Trans Day of Remembrance UK

Remembering those who have died because of transphobia

The changing display at the right depicts a few of those who died in 2016 as a result of transphobia. For a full list see

Jasmine Sierra
Jasmine Sierra
Veronica Banks Cano, mid 50s
Veronica Banks Cano, mid 50s
Maya Young, aged 25
Demarkis Stansberry, aged 30
Kedaroe/Kandicee Johnson, aged 16
Kedaroe/Kandicee Johnson, aged 16
Quartney Davia Dawsonn-Yochum, aged 32.
Quartney Davia Dawsonn-Yochum aged 32
Shante Isaac aged 43
Shante Isaac, aged 43
Kayonna Blakeney, aged 22.
Kayonna Blakeney, aged 22
Tyreece ‘Reecey’ Walker, aged 32
Tyreece 'Reecey' Walker, aged 32
Mercedes Successful aged 32
Mercedes Successful, aged 32
Amos Beede aged 38
Amos Beede, 38 years old
'Goddess' Diamond, aged 38
Goddess Diamond, aged 38
Dee Whighham, a nurse aged 25
Dee Whigham, aged 25
Skye Mockiabee, aged 26
Skye Mockiabee, aged 26
Erykah Tijerina, aged 36
Erykah Tijerina, aged 36
Rae Lynn Thomas, aged 28
Rae Lynn Thomas, aged 28
Tamara Dominguez, aged 36
Tamara Dominguez, aged 36
TT (T.T. Saffore), 20s or 30s
TT (T.T. Saffore), late 20s or early 30s
Crystal Edmunds, aged 32
Crystal Edmonds, aged 32
Jazz Alford, aged 30
Jazz Alford, aged 30

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Torquay 2015

Friday 20 November 2015, 6:30pm
Transgender Day of Remembrance
The TREC Lecture Theatre, Torbay Hospital
Lowes Bridge, Torquay, Devon
Organised by: 


Further information: 

Arrive 6.30 for 7pm to allow time for refreshments. Please e-mail so we can make sure there is enough. The event is free and open to everyone.

The Transgender Day of Remembrance (TDOR) is an annual observance on November 20 that honours the memory of those whose lives were lost in acts of anti-transgender violence. It was started by transgender advocate Gwendolyn Ann Smith as a vigil to honour the memory of Rita Hester, a transgender activist who was killed in 1998. The vigil commemorated all the transgender people lost to violence that year and began an important memorial that has become the annual Transgender Day of Remembrance.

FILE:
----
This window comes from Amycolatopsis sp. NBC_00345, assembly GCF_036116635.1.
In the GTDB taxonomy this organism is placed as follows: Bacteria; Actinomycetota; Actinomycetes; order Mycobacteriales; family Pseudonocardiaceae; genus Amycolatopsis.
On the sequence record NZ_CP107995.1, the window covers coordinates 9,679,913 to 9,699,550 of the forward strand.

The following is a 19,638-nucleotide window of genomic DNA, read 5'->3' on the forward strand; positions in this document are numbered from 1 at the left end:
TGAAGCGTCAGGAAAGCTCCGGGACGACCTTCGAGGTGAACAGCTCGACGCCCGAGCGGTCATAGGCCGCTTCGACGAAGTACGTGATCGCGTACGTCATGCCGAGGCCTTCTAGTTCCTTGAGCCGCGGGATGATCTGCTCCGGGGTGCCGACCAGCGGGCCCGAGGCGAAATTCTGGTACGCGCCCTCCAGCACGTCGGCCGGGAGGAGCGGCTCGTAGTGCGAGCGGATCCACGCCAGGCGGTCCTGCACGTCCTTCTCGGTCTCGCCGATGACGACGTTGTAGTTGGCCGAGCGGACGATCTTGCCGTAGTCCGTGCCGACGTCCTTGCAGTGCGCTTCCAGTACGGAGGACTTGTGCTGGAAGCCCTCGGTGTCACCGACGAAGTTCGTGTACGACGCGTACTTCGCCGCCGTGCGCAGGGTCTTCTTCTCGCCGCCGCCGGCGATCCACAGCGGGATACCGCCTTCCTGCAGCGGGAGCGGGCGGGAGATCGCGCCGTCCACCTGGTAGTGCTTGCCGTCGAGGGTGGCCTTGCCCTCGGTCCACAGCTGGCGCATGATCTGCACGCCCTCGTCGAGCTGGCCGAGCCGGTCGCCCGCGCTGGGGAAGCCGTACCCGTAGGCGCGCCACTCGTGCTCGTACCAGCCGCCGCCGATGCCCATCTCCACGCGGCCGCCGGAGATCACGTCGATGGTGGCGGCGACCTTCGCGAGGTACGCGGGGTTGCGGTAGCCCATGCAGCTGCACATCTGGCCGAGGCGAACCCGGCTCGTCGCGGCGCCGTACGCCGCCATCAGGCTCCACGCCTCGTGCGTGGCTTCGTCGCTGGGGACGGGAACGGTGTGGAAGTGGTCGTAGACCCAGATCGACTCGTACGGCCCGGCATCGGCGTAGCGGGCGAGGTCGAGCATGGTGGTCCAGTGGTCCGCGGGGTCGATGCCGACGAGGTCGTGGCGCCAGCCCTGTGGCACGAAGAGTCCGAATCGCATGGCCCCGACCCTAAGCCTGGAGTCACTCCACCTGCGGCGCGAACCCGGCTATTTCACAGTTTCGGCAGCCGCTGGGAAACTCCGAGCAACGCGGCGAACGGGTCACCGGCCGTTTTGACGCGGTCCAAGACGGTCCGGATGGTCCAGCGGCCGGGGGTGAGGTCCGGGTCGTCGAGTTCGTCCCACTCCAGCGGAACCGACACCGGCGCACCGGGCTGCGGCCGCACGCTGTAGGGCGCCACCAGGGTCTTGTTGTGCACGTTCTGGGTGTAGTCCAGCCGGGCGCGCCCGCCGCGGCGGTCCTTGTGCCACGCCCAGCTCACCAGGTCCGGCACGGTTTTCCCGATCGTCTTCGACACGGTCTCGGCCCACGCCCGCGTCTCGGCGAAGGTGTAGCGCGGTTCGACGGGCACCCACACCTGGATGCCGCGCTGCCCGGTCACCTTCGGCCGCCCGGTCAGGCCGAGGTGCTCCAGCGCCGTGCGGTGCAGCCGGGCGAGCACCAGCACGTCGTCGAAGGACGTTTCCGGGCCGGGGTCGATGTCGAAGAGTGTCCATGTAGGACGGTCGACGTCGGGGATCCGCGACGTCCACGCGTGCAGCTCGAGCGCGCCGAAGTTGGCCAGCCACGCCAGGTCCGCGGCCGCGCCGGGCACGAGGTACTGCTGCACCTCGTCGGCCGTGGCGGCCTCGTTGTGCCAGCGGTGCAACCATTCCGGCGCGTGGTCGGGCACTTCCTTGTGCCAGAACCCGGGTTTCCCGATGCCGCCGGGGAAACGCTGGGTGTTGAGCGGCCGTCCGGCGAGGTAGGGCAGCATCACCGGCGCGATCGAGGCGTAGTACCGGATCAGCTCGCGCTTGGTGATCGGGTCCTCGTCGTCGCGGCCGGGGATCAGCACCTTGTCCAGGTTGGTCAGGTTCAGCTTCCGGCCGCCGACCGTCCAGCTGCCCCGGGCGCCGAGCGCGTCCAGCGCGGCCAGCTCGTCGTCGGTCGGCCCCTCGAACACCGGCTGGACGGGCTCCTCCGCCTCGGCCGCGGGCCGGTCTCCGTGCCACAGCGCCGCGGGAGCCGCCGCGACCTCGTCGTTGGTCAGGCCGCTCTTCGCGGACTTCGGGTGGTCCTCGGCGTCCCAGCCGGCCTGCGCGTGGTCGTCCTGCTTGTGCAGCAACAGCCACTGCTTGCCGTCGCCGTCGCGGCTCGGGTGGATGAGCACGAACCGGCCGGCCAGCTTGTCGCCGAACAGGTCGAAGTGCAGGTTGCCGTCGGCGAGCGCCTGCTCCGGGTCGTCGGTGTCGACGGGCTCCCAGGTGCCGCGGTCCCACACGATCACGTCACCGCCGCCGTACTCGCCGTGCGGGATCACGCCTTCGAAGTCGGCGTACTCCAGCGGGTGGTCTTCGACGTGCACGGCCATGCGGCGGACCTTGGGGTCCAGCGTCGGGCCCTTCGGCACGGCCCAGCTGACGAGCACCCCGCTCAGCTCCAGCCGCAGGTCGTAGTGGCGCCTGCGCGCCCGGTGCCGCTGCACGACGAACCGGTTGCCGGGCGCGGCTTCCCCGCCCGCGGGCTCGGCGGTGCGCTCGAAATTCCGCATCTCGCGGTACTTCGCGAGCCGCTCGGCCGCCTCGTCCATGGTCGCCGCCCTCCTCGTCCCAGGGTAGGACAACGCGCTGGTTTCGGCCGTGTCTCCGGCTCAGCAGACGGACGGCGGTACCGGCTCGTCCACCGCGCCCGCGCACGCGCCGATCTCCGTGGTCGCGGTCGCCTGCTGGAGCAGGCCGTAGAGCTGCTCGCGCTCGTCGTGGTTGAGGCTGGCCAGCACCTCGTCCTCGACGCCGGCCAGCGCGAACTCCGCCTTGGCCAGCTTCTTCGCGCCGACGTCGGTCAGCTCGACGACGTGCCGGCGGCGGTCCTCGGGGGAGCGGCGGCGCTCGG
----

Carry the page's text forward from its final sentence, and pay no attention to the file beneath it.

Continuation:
Since its inception, the Transgender Day of Remembrance (TDoR) has slowly evolved from the web-based project started by Gwendolyn Smith into an international day of action. In 2010, TDoR was observed in over 185 cities throughout more than 20 countries and has been growing exponentially over the last decade.

Traditionally, it has been the custom to read out the names of those killed (if they could be identified) at the Remembrance service, their age and how they were killed. This really does bring home the utter senselessness of these murders and very often their extreme horror. However, at the service which we held last year, many people found the appalling brutality of these murders too shocking and had to leave the room. Bearing this on mind, this year we will tone down the description of their murders and simply read out their names and register the fact that they were murdered.

So many of those who have been murdered had been kicked out and rejected by their families and were forced out onto the streets and into sex work as the only way to survive. So many are taken from our community with nobody to remember them, some are even without a name, some have been so badly disfigured it is impossible to identify them. They were all human beings though, like you, like me – capable of receiving and giving love, happiness, compassion and kindness. Nobody deserves this for simply being true to who they are. This is why we have a Remembrance Day for them, for many would otherwise never have this privilege.

Contact e-mail: 
A support group for transgender and/or gender variant people in Devon